When I was growing up, we didn’t necessarily expect law enforcement to be happy with all the hell we raised. Technically, TPing someone’s house or tipping over their outhouse was vandalism but no one would have expected or condoned an officer pulling his gun under such circumstances. Putting a condom on the tailpipe of the cop’s car or plugging it with a potato were frowned upon by the victims, laughed at by the kids and smiled tolerantly at by most grownups, including the cops (once their blood pressure got back to normal).
It was common for us kids to stay out well after dark, often ‘camping out’ on someone’s lawn for all-night bull-sessions. We sometimes raided a garden – our own or others’ – for spuds and veggies to roast in a campfire. One gent in the neighborhood tried to grow corn: at 7700+ elevation & a 3-month growing season it got about 31/2 feet tall and the cob about 3 inches. Nevertheless, he was extremely proud and possessive of it. When a couple of us grabbed a few of the mini-cobs, he discovered us and let loose with a shotgun. Fortunately, we were too far away for buckshot to be very effective. But we were justifiably offended at his over-reaction.
Word got out (it’s hard to explain away gunshots in a small town) and the sheriff rounded us up next day and scolded us. We both realized he was obligated to do so, but neither he nor we took it too seriously. However, he also paid the gardener a visit and told him that if he ever shot at kids again, he’d be locked up.
Today the gardener would have an AR15 and someone might be dead – and he would be applauded for ‘standing his ground’. Today’s cop would deal with us heavy-handedly – maybe tasers for white kids and 9mm for the hispanics.
I and most of my generation who grew up outside the ‘big city’ used guns with some frequency, in my case regularly after age seven. We also played ‘cowboys-and-indians’ or ‘cops-and-robbers’ as soon as we learned to point a finger and say “Pow! Gotcha!” (and argue “Gotcha first!”). Today, guns are not recognized as simply a tool – they have significance beyond that of a pair of pliers or a hammer.
Kinda gives new new meaning to the term ‘Power Tool’.
There are those who blame the violence of video games or TV/movies – and they have a point, albeit a misunderstood and rather shallow understanding. People are not being desensitized by video games and media violence per se. What is being lost is a connection to the real world in broader terms. People grow up in an environment where the link between the milk on their cereal and a cow; between their McNuggets and a live bird; their iPhone and the slave-labor it takes to produce it – all the connectivity has no reality in their mind. They know it in theory but not in fact.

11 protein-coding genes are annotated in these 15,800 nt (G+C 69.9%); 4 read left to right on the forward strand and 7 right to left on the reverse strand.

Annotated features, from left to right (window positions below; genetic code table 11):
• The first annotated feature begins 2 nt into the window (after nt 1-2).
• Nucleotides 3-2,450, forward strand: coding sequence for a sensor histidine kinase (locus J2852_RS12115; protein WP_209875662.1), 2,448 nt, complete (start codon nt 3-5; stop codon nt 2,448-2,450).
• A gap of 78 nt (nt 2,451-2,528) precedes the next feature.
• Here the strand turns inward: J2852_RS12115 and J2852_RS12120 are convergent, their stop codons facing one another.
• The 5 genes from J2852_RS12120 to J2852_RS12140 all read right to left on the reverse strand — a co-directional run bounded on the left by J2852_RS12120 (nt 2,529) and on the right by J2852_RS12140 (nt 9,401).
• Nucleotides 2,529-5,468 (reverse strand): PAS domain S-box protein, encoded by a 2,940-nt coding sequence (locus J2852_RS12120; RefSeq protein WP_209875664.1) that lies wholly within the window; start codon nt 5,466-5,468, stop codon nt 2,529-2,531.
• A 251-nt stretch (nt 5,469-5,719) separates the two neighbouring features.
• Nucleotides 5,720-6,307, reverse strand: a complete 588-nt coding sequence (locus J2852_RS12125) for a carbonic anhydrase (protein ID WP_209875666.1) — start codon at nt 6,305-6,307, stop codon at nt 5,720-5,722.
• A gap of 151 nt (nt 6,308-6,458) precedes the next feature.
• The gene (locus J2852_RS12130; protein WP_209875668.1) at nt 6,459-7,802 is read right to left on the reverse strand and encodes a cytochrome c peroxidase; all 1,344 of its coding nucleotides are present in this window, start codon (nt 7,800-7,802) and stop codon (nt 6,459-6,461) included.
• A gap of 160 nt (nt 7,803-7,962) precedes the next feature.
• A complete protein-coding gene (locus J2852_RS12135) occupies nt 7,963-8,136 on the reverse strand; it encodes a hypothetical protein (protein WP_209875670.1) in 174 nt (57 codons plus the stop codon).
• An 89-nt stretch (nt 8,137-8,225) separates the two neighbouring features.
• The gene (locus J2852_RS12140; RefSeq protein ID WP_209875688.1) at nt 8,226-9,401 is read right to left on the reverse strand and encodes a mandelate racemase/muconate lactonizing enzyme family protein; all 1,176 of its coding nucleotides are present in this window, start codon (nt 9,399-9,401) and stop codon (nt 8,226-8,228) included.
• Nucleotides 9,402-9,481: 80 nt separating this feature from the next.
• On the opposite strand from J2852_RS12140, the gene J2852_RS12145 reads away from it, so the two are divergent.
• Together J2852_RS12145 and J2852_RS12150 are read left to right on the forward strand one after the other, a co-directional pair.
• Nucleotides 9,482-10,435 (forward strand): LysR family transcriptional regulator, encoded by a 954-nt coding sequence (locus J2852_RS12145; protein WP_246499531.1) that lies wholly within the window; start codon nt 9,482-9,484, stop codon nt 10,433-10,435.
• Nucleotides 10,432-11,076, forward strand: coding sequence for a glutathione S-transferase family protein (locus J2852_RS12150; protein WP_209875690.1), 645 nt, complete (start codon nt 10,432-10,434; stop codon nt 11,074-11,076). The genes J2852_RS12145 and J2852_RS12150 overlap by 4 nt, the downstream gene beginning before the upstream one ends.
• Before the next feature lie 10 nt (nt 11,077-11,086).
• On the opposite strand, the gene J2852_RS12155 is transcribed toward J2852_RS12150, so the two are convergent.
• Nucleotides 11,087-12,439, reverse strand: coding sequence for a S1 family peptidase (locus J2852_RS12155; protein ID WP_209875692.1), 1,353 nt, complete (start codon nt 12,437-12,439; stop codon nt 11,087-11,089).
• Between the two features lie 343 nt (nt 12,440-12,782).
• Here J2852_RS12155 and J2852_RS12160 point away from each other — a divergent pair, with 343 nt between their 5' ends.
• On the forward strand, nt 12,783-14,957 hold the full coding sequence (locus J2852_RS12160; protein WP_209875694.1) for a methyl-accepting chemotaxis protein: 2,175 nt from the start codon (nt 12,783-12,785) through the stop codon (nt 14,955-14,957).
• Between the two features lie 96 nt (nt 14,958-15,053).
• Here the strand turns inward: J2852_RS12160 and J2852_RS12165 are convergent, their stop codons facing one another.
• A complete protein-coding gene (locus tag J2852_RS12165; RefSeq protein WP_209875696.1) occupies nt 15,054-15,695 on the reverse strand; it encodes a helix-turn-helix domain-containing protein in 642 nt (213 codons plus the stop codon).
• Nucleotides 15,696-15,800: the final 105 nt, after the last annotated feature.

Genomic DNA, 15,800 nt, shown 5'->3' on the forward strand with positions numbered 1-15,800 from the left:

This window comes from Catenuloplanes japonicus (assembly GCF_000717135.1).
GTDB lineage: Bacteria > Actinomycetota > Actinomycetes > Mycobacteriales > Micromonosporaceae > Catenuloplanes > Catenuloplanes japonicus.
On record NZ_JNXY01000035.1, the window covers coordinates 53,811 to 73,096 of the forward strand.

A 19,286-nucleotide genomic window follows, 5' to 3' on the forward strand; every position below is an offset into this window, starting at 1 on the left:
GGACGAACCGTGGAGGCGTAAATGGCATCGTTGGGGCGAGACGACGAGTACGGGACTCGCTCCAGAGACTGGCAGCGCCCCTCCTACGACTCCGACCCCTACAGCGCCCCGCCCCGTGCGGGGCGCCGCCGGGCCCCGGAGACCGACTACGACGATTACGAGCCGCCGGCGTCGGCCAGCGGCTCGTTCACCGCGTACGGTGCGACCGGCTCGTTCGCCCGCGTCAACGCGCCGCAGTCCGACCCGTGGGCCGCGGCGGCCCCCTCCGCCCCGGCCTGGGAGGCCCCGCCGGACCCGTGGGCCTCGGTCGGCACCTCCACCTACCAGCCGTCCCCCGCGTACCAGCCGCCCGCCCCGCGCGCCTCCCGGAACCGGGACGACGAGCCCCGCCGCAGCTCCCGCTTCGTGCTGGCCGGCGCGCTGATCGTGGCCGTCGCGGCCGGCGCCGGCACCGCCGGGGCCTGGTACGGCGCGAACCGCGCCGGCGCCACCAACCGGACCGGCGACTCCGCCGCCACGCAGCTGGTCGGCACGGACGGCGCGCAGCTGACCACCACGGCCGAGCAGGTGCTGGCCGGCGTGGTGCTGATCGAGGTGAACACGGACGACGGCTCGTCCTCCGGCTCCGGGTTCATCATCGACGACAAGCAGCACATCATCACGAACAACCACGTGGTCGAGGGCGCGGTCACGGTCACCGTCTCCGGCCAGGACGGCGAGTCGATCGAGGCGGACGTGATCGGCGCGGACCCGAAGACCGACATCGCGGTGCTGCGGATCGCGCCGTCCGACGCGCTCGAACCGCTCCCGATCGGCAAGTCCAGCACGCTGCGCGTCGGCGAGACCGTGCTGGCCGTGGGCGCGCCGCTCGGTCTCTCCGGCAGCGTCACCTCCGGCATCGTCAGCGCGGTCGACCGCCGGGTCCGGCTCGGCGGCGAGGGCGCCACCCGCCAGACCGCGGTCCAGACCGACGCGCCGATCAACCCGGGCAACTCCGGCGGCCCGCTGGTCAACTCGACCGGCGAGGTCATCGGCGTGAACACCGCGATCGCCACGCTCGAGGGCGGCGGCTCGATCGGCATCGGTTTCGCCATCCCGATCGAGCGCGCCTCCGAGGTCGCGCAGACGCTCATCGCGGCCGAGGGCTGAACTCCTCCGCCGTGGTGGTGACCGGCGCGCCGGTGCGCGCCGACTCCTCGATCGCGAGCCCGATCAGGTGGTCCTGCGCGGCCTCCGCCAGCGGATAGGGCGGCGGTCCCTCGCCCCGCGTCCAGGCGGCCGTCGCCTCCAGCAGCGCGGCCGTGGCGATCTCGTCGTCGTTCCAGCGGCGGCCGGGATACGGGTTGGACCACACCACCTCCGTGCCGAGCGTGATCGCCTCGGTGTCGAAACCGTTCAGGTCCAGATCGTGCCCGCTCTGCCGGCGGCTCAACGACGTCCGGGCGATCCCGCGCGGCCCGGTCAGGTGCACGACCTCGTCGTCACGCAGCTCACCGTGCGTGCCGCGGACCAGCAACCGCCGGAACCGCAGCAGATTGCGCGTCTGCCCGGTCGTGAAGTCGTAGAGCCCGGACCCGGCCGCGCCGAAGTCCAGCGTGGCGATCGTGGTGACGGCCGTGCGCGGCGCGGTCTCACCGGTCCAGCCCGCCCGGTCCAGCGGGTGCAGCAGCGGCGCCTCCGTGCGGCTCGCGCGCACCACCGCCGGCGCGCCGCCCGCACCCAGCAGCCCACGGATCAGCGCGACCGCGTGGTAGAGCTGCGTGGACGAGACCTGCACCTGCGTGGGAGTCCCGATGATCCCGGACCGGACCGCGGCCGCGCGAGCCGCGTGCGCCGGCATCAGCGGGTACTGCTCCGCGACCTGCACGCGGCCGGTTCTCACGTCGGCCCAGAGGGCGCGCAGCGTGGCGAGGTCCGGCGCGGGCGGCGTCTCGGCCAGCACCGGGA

Part of our environment consists of people and the the reality of our fellow humans is just as distorted and misrepresented as the rest of reality. X is black instead of ‘a kid’; Y is Mexican instead of a neighbor. When the presentations of the world have become the message, is it any wonder we do not see others as people unless they are part or our own particular narrowly-defined personal world? It’s me-and-mine versus Everyone/Everything else – and it’s the media which defines the nature of the Not-Me. And it does so for marketing reasons – the resulting disconnect is just an unfortunate side effect. It’s an unintended consequence but one which has been capitalized on politically. If Madison Avenue can sell soap, why not a presidency? And the mechanism is the same – sever peoples’ connection to reality and they will accept whatever you tell them is real.
The motto of Faux Noose.
I sometimes play an online game which involves avoiding or killing insects. Sometimes when I have completed a screen and could go to the next screen, I deliberately go about gratuitously killing the insects when I don’t really need to. Does this bespeak some submerged homicidal urges on my part? Perhaps – but the difference is that I’m zapping virtual objects with a keyboard and I recognize it’s different from being armed to the teeth, killing real, helpless people.
Pointy-finger-pistols are a threat.
Pictures are a threat.
Pictures of pointy-finger-pistols are a threat.
Everything is a threat.
Hey – what’s not to like?
It sells military hardware, makes the rich richer, keeps the politicians getting elected, distracts the hoi polloi and leaves them scared into control (or dead) and definitely not functioning in the real world where they might contest for power.
I suspect a lot of the protests in this country today are pointless because they are targeting a ‘virtual reality’ over which a ‘victory’ will be meaningless. The bread and circuses of the 21s century.
The last group of protesters who picked the right targets were the Wobblies, and we all know how that turned out.